When to Effect a Change in Your Grammar

With so many nuances and tricks to remember within the English language it’s easy to make a mistake.  Following a previous blog entry with AP Style guide tips, I wanted to add a few more tips for writing challenges that everyone can struggle with at times.

How does grammar effect how a news release is read, or will it affect it at all? Read the rest of this entry »

Is your pitch newsworthy?

In the past I have written about ways to revamp your style when it comes to pitching. However, it might also be helpful to clarify how to write a pitch that is actually newsworthy  for journalists to consider. In the article 11 Things that Journalists Consider Newsworthy, written by Brad Phillips, he explains what topics are newsworthy enough to catch a reporter’s eye. Read the rest of this entry »

New Year’s Writing Resolution

With the New Year underway, many individuals are still making resolutions for their personal and professional lives. One thing everyone can stand to work on is improving fundamental skills such as writing. In the article 3 Unusual Exercises to Improve Your Writing in 2012, author Laura Hale Brockway gives a few examples on how to change up your process and improve your writing. Read the rest of this entry »

Social Media is Now AP Style Approved

As a public relations practitioner, I tend to do everything by the book…the AP Stylebook that is. I can’t turn it off, everything I read: menus, brochures, websites, etc. I will find things that go against AP style and my eye begins to twitch. When the communications field enters into new frontiers, AP style tends to follow suit and determine how we should reference these new mediums. Whether it’s the new dot-com era with words like Internet, World Wide Web and website (formerly Web site), or the newest type of media – social media.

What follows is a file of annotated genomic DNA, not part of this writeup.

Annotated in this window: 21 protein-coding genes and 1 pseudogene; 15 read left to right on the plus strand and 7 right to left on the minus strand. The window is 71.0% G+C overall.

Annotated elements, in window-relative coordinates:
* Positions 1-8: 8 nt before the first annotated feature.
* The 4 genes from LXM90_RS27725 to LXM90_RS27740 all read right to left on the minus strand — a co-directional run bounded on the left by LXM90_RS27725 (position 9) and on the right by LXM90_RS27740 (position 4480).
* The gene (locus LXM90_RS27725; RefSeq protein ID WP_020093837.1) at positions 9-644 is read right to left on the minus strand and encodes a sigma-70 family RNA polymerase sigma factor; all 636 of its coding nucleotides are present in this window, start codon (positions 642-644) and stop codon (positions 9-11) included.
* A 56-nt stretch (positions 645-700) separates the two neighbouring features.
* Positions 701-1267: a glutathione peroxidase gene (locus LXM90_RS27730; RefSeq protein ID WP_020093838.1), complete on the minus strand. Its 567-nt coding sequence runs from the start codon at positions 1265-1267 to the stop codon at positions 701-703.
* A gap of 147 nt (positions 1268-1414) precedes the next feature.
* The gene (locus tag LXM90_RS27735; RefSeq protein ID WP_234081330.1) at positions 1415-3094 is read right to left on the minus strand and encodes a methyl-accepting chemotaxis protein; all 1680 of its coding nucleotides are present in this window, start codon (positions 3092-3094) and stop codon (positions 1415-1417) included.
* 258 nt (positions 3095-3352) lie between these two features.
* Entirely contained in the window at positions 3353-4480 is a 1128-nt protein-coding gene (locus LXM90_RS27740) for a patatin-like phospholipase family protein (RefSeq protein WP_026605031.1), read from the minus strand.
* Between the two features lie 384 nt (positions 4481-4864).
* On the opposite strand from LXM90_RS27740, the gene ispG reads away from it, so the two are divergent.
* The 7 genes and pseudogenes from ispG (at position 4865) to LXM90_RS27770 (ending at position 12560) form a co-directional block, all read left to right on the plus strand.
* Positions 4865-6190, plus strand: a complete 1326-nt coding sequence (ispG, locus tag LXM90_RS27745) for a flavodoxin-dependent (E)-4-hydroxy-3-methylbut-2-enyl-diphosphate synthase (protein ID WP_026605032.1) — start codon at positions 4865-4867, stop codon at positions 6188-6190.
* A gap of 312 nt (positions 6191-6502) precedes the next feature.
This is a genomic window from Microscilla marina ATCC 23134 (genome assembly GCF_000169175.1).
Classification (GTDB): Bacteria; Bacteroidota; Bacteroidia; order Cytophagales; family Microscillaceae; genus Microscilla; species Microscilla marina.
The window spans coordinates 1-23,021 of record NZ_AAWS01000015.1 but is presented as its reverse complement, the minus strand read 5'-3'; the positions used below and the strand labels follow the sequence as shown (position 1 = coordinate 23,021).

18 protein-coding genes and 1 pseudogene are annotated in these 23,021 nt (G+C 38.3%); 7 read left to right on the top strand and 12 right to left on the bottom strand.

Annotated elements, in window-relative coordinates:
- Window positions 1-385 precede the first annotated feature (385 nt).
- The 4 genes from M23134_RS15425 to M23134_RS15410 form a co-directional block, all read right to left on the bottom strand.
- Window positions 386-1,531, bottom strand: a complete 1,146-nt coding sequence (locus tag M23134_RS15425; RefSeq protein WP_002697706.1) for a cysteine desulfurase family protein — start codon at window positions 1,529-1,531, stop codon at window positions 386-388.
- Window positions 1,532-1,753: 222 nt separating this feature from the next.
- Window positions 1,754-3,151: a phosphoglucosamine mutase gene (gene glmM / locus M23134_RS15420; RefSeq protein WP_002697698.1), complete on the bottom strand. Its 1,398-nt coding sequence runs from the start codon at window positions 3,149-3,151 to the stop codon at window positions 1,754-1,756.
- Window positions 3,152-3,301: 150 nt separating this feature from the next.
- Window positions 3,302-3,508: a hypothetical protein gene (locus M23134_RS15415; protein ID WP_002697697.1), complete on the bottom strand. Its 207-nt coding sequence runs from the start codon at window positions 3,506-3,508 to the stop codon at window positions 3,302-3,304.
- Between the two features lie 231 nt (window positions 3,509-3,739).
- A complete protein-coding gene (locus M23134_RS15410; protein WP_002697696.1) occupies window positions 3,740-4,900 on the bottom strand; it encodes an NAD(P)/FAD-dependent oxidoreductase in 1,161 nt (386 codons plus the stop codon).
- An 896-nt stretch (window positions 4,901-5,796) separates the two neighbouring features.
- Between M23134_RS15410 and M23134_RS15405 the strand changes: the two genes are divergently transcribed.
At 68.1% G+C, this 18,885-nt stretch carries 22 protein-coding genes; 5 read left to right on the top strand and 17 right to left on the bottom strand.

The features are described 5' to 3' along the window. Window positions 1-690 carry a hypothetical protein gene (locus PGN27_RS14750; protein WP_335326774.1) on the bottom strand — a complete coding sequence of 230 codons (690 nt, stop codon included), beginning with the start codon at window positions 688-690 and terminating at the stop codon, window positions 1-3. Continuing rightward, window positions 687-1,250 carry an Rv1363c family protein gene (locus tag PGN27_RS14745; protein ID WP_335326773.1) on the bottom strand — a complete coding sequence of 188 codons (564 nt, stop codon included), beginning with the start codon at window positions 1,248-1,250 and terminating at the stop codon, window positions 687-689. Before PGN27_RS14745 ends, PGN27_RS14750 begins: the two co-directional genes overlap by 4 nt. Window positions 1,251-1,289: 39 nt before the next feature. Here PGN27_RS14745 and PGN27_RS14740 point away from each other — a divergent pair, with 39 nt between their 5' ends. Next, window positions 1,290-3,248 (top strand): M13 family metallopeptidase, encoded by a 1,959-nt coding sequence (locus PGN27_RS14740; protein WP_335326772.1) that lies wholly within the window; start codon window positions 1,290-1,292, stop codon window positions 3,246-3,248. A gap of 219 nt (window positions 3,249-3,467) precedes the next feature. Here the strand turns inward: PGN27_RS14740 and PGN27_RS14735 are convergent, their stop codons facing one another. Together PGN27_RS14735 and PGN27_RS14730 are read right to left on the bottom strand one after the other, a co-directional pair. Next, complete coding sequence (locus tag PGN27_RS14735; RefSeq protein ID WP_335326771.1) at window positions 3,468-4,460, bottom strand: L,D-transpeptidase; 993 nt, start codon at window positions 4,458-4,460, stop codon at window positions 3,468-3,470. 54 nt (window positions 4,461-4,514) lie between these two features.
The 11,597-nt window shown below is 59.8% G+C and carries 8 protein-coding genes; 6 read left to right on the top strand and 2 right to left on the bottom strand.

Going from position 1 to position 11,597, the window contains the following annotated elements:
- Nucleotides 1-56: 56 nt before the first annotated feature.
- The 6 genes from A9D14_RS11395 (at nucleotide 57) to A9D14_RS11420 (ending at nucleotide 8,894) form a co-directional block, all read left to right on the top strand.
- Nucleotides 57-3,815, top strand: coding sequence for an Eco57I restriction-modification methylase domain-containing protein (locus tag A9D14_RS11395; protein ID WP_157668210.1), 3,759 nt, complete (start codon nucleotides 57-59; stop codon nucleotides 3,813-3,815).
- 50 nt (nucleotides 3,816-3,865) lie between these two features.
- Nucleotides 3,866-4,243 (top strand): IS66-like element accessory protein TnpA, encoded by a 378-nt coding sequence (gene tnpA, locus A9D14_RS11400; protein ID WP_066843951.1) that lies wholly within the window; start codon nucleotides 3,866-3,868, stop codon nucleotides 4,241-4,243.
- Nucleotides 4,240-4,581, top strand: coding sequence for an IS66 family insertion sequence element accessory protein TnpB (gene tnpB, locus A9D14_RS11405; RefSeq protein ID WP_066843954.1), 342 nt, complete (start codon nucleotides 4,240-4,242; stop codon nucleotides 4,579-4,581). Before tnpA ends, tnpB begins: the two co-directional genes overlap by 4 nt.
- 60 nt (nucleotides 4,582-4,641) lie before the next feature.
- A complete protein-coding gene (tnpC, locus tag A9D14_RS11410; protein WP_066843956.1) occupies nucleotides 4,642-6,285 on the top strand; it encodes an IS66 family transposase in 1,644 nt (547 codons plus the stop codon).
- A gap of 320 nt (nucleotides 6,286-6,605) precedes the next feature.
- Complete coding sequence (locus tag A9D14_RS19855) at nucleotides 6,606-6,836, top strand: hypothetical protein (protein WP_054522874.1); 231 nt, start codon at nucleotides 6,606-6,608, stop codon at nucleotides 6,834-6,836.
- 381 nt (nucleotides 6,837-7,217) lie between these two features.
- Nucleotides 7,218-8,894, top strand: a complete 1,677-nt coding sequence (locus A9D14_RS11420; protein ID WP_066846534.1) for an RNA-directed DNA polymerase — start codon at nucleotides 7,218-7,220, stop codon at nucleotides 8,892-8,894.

Read the rest of this entry »

That Which We Confuse

Just adding another quick AP Style tip to the collection.  That and which are often confused.  Here are some things to remember when you’re torn between the two.

  • THAT should be used to introduce a restrictive clause.
  • WHICH should be used to introduce a non-restrictive or parenthetical clause. Read the rest of this entry »

Dangling Modifiers

Editing is always a must, but occasionally a line or two escapes an editor – misplaced modifiers in particular.  These can even been comical; changing the meaning of the sentence entirely.

So what is a dangling or misplaced modifier?  A modifier is a word, a phrase or a clause that changes the meaning of other words by adding description or precision.  Modifiers can act as adjectives or as adverbs. Read the rest of this entry »

Who vs. Whom

I have some more grammar tips for you today!  After reading this, you will have no excuse for mixing up who vs. whom in your writing.  We rarely hear whom used in speech today (aside from when you call your grandmother) so it’s difficult to know exactly when to use it in a written sentence. Read the rest of this entry »

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